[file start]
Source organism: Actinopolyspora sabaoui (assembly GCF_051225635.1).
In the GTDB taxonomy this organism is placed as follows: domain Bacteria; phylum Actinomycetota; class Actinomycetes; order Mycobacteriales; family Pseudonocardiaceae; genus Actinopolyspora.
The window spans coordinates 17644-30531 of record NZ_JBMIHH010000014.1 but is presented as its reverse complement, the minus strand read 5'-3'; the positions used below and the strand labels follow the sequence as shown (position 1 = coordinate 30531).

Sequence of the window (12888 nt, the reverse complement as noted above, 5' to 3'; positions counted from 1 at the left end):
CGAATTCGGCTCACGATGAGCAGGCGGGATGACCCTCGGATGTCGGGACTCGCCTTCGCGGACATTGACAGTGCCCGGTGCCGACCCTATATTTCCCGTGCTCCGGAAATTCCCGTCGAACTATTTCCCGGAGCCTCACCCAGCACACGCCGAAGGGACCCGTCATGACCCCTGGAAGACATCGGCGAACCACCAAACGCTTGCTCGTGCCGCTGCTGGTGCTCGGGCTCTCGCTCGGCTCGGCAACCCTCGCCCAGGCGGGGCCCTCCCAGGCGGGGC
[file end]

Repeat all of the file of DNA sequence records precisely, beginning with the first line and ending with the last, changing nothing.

Source organism: Actinopolyspora sabaoui (assembly GCF_051225635.1).
In the GTDB taxonomy this organism is placed as follows: domain Bacteria; phylum Actinomycetota; class Actinomycetes; order Mycobacteriales; family Pseudonocardiaceae; genus Actinopolyspora.
The window spans coordinates 17644-30531 of record NZ_JBMIHH010000014.1 but is presented as its reverse complement, the minus strand read 5'-3'; the positions used below and the strand labels follow the sequence as shown (position 1 = coordinate 30531).

Sequence of the window (12888 nt, the reverse complement as noted above, 5' to 3'; positions counted from 1 at the left end):
CGAATTCGGCTCACGATGAGCAGGCGGGATGACCCTCGGATGTCGGGACTCGCCTTCGCGGACATTGACAGTGCCCGGTGCCGACCCTATATTTCCCGTGCTCCGGAAATTCCCGTCGAACTATTTCCCGGAGCCTCACCCAGCACACGCCGAAGGGACCCGTCATGACCCCTGGAAGACATCGGCGAACCACCAAACGCTTGCTCGTGCCGCTGCTGGTGCTCGGGCTCTCGCTCGGCTCGGCAACCCTCGCCCAGGCGGGGCCCTCCCAGGCGGGGC